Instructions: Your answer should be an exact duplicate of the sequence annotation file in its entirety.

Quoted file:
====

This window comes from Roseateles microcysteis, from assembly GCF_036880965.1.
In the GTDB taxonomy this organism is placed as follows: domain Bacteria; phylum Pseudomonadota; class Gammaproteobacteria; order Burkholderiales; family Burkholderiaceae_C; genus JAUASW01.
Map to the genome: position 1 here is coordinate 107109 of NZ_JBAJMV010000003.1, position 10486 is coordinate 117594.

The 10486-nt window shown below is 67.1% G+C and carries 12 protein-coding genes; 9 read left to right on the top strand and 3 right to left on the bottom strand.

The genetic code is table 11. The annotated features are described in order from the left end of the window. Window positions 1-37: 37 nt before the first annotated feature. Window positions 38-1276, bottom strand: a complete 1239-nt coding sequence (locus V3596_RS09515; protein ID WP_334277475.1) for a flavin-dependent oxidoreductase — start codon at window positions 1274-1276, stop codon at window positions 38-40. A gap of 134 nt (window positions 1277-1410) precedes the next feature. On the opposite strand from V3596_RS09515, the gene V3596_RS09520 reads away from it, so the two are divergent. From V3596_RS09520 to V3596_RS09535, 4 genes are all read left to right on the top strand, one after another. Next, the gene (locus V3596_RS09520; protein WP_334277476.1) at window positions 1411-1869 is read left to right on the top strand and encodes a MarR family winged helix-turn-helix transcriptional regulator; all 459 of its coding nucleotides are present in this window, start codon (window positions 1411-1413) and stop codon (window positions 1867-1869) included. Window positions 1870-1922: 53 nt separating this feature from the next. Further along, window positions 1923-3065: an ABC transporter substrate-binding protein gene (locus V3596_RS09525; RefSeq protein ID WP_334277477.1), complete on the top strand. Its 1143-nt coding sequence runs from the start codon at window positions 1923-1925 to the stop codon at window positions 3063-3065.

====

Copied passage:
This window comes from Roseateles microcysteis, from assembly GCF_036880965.1.
In the GTDB taxonomy this organism is placed as follows: domain Bacteria; phylum Pseudomonadota; class Gammaproteobacteria; order Burkholderiales; family Burkholderiaceae_C; genus JAUASW01.
Map to the genome: position 1 here is coordinate 107109 of NZ_JBAJMV010000003.1, position 10486 is coordinate 117594.

The 10486-nt window shown below is 67.1% G+C and carries 12 protein-coding genes; 9 read left to right on the top strand and 3 right to left on the bottom strand.

The genetic code is table 11. The annotated features are described in order from the left end of the window. Window positions 1-37: 37 nt before the first annotated feature. Window positions 38-1276, bottom strand: a complete 1239-nt coding sequence (locus V3596_RS09515; protein ID WP_334277475.1) for a flavin-dependent oxidoreductase — start codon at window positions 1274-1276, stop codon at window positions 38-40. A gap of 134 nt (window positions 1277-1410) precedes the next feature. On the opposite strand from V3596_RS09515, the gene V3596_RS09520 reads away from it, so the two are divergent. From V3596_RS09520 to V3596_RS09535, 4 genes are all read left to right on the top strand, one after another. Next, the gene (locus V3596_RS09520; protein WP_334277476.1) at window positions 1411-1869 is read left to right on the top strand and encodes a MarR family winged helix-turn-helix transcriptional regulator; all 459 of its coding nucleotides are present in this window, start codon (window positions 1411-1413) and stop codon (window positions 1867-1869) included. Window positions 1870-1922: 53 nt separating this feature from the next. Further along, window positions 1923-3065: an ABC transporter substrate-binding protein gene (locus V3596_RS09525; RefSeq protein ID WP_334277477.1), complete on the top strand. Its 1143-nt coding sequence runs from the start codon at window positions 1923-1925 to the stop codon at window positions 3063-3065.